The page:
Virginia Military Surplus OHVs: Legislation has been introduced in the Virginia House of Delegates to allow military surplus off-road vehicles to be registered as antiques. This is a high-mobility, multipurpose wheeled vehicle that was manufactured by or under the direction of the United States Armed Forces and subsequently authorized for sale. Under current Virginia law, “antique” vehicle registration is available for vehicles that are at least 25 years old and not used for general transportation. The bill has been assigned to the House Transportation Committee.
Washington Collector-Car Plates: Legislation has been introduced in the Washington Senate to allow for personalized license plates for collector vehicles. The plates would be available for a one-time fee of $52.
West Virginia Property Taxes: A bill has been introduced in the West Virginia State Legislature to provide owners of all motor vehicles registered in the state with an exemption from property taxes on the vehicles. The bill is pending in the House Roads and Transportation Committee for consideration.
West Virginia Antique Military Vehicles: Legislation has been introduced in the West Virginia House to provide antique military vehicles with an exemption from the requirement to display license plates. This bill creates an alternative registration insignia that does not interfere with the traditional military markings on the vehicle. The bill has been assigned to the House Committee on Roads and Transportation.
Internet Sales Taxes: The U.S. Supreme Court has agreed to consider whether states can require internet retailers to collect sales taxes even when they have no physical presence in the state. The Court is revisiting the 1992 Quill vs. North Dakota decision, which said that retailers must have a certain level of physical presence (nexus) in a state before that state can force the retailer to collect taxes. The Supreme Court noted that Congress could enact legislation to authorize collection, but that has not occurred to date. The state of South Dakota has pursued a case which contends that the 1992 decision is obsolete in the e-commerce era. In 2016, South Dakota passed legislation requiring out-of-state retailers to collect sales taxes. Lower courts blocked the law, citing the Quill case. The Court will likely hear the case this spring and could issue a decision this summer.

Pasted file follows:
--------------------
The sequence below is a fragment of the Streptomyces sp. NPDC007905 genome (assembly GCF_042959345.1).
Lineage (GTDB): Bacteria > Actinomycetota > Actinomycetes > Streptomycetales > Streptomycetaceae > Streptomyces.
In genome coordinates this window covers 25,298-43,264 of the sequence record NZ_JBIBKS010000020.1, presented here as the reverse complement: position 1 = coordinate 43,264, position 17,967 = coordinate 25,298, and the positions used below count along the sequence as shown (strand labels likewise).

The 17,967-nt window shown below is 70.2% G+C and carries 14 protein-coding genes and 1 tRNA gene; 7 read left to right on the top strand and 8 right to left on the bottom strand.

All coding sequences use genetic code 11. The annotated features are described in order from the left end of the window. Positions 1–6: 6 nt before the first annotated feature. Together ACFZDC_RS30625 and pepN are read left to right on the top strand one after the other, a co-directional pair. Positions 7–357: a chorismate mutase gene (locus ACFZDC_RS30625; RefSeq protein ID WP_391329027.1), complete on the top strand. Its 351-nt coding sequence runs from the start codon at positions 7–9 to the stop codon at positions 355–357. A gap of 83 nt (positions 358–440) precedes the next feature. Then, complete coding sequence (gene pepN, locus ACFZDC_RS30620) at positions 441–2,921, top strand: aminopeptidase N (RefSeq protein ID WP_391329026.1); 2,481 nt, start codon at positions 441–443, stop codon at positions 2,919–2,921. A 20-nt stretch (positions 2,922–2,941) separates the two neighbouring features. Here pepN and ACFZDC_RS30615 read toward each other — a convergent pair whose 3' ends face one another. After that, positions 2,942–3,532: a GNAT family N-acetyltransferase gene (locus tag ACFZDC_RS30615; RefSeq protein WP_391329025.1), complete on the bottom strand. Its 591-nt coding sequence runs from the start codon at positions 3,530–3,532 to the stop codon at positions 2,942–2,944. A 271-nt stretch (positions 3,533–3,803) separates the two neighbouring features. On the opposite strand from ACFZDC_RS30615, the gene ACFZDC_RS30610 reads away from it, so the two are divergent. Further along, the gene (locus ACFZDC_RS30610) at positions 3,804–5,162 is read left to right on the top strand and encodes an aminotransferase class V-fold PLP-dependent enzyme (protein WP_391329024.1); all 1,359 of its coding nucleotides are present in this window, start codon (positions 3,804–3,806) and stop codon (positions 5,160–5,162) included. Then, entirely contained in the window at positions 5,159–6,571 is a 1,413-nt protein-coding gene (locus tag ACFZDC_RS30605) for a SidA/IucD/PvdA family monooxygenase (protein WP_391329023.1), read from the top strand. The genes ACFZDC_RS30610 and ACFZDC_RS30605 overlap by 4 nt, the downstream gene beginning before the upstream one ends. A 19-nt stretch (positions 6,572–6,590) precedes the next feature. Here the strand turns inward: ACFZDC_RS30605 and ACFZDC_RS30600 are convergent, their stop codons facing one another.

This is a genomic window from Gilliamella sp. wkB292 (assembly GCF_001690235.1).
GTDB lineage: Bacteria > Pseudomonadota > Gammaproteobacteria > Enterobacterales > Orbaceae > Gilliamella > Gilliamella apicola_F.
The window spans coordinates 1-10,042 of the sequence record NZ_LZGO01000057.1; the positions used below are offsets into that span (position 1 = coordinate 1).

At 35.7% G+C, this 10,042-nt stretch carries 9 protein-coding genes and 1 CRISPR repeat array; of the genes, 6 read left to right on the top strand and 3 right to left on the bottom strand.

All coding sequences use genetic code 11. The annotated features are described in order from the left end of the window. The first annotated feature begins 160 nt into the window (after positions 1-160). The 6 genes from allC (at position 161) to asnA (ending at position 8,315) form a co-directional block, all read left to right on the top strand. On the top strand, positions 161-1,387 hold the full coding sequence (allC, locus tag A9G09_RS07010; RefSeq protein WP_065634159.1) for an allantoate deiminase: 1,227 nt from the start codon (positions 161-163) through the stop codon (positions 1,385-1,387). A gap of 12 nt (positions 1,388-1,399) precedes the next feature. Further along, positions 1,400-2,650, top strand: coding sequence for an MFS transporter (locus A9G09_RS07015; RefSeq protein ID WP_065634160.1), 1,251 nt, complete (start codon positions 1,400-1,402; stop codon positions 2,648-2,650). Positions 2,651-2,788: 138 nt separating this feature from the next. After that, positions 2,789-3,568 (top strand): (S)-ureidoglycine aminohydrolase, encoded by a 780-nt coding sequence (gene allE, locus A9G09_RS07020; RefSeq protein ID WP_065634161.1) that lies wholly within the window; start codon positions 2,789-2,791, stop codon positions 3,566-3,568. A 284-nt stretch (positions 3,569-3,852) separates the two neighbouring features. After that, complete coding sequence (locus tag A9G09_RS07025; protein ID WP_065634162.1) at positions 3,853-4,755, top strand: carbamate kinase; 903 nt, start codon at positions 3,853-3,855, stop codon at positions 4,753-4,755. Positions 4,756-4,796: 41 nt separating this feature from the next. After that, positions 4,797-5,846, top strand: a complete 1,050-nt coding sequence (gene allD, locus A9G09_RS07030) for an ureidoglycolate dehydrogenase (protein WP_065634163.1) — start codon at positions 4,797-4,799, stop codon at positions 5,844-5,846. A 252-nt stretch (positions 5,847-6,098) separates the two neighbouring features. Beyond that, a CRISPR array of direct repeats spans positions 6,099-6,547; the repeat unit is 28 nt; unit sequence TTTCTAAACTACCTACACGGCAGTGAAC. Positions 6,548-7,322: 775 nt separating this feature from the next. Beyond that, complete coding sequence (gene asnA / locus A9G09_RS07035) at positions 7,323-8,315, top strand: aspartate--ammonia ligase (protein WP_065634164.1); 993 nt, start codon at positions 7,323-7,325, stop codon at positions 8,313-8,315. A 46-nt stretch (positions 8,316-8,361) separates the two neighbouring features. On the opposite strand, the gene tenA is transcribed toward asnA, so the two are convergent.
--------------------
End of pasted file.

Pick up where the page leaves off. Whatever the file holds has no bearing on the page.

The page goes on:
Federal Automated Vehicle Standards:
The National Highway Traffic Safety Administration (NHTSA) has requested the public to assist in identifying any regulatory barriers within the Federal Motor Vehicle Safety Standards (FMVSS) to the testing and certification of motor vehicles with Automated Driving Systems (ADS) or unconventional interior designs. The agency’s primary focus is on ADS vehicles without manual driver controls such as a steering wheel or brake and accelerator pedals. For example, many safety standards include references to “driver” and “driver’s seating position,” and the test procedures assume that there will be a human driver. Further, there may be instances in which the safety standard includes requirements unnecessary for ADS vehicles, such as telltale driver displays. These vehicles will incorporate new or improved technologies such as sensors, cameras, lidar and radar. Nevertheless, NHTSA wants to maintain current FMVSS performance requirements while permitting the incorporation of ADS.